I'm actually not a fan of this idea of standards, I know that's my opinion, and it's not going to change anything. It's not going to change the momentum this has, but I believe that you have certain skills, and you don't, and you can refine them, and get better at them only if you have a desire to do so. If you don't, if you don't have it in you to want to continue to learn, to want to continue to grow, me talking to you, or you taking or reading this book isn't really going to change you very much. I think there's only so much we can put on the system, it's the systems fault, they shouldn't be offering this, and it's like, I'm just not of that camp, I just think that it's better now that we actually have these egalitarian democratic ways to learn, but you don't have to go grovel in front of somebody, please, please let me teach.
Paul Grilley: (01:12:45)
I think if I had to choose between the idea of learning a lineage tradition or doing 200 hour programs, there's no comparison. I think the lineage tradition is a bad tradition. Let me say that again, I think the lineage tradition is a bad tradition. I think it's competence above all things. I think that we should be training yoga teachers the way we train physicists. It isn't like, who did Newton say could be the next great physicist, oh, I hope it's me. That's just childish. It's like Newton was not empowered to anoint the next generation of physicists, he published, anyone can read it, anyone can study it, and if you've got competence push ahead.
Paul Grilley: (01:13:35)
That to me is the model for everything. I think, yeah, there are drawbacks to churning out 200 hour certificates, but the answer to that is we also have the opportunity for you to study online and in person with people from all over the world, and get better and better as you go. If it's that, or go bow to the guru, and then maybe after he sleeps with your girlfriend he'll give you dicture, it's like we need to move away from that. How many scandals, how many blow up of organisations are we going to have to suffer through before someone goes, "You know, the democratic egalitarian, anyone has access to this information, that's a good way to go."
God bless you Paul Grilley. I see you and Suzee really embody that. As a younger teacher it's nice to feel like there's guiding lights in that regard, and that you don't have go to cults to practice yoga. I'm a girl from the country too and I remember feeling, you know, having a lot of insecurities about announcing that I wanted to be a yoga teacher and thinking people are going to think going to don robes...Those kinds of things. Yeah, I don't want to appropriate a culture, I feel like we have a scientific and replicable model handed down to us from the yoga culture, and the Taoist culture, and we get to really test, and explore these ideas as a community, and to me that's best we can do. I wanted to say thank you so much for your time, and for all the wisdom that you shared all of us. Thank you.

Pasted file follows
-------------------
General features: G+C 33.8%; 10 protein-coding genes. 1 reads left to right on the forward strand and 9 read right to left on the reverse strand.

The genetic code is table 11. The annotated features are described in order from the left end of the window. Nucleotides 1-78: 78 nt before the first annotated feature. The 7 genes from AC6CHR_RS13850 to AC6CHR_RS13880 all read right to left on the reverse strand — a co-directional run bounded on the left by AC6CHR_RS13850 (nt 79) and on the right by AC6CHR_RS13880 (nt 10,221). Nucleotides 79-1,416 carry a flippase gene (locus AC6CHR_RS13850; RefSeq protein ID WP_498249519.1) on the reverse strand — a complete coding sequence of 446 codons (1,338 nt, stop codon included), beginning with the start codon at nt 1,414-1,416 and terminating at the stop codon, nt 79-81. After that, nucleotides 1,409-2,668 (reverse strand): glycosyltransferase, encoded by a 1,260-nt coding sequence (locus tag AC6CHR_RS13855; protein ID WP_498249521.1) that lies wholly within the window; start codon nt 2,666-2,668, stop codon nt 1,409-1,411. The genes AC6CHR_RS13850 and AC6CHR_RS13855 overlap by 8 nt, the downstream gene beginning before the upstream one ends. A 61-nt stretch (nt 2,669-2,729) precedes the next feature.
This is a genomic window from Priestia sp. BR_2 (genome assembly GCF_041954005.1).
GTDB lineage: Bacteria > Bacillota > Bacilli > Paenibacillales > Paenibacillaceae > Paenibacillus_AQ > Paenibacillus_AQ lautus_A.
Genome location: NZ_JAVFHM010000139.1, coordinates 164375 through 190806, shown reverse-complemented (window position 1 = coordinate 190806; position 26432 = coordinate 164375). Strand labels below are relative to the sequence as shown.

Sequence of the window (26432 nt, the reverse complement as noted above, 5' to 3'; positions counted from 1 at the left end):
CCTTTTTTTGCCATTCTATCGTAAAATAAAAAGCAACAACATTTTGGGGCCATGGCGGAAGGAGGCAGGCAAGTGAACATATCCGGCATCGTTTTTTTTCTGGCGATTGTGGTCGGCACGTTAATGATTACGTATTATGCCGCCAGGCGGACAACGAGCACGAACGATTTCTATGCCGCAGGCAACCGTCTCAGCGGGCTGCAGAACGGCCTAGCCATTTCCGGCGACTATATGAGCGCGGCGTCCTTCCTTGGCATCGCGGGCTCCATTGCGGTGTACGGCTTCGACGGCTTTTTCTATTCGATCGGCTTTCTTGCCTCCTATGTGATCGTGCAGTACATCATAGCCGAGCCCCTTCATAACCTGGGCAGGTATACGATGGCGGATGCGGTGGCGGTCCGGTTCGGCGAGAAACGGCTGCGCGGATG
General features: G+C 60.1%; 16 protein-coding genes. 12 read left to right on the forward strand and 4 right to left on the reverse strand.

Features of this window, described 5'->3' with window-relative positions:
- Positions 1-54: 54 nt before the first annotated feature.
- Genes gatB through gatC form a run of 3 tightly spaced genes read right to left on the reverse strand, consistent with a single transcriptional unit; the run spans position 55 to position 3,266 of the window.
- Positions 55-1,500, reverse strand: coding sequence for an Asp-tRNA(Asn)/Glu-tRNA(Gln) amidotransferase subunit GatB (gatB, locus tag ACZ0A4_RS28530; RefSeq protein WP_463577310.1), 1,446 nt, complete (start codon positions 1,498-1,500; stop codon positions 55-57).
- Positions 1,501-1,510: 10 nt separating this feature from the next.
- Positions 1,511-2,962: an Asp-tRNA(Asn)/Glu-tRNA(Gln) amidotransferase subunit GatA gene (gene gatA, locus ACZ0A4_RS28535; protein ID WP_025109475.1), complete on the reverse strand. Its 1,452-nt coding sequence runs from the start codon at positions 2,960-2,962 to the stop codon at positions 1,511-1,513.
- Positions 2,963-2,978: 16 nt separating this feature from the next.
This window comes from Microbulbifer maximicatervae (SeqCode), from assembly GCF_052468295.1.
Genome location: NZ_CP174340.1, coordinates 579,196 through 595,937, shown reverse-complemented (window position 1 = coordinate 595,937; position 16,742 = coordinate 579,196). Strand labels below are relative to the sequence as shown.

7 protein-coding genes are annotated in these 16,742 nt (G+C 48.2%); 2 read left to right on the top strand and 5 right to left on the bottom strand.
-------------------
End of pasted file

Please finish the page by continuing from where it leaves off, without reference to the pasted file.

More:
Paul Grilley: (01:15:35)
You're more than welcome. Happy to do it.
For those of you who are interested in checking out Paul's work, I will put the link to all of his various websites, the bone photo's, his DVD's, and books, you can check all that stuff out, especially if you are a yoga teacher anatomy is awesome, just to help you conceptualise some of these ideas we talked about. [crosstalk 01:15:58].
Paul Grilley: (01:15:58)
Tahnee, I would promote one thing specifically for people who really want to invest more money, and it's a CEU online streaming project that just released about a year ago.
Yes, [crosstalk 01:16:12].
Paul Grilley: (01:16:13)
If you get a little sample of the cheaper programs and you really want to explore it further, we're pretty proud of that particular program.
Okay. Good. I'll put the link to that first, that's the course.. It is the foundations? Is that what it's called?
Paul Grilley: (01:16:33)
It's Yin Yoga, The Functional Approach.
Functional Approach. Okay. Great.
Paul Grilley: (01:16:39)
We'll put the link to that. Yeah. I'll be seeing you in October, Paul. Have a great day.
Paul Grilley: (01:16:44)
Thank you so much. [crosstalk 01:16:47].
Paul Grilley: (01:16:46)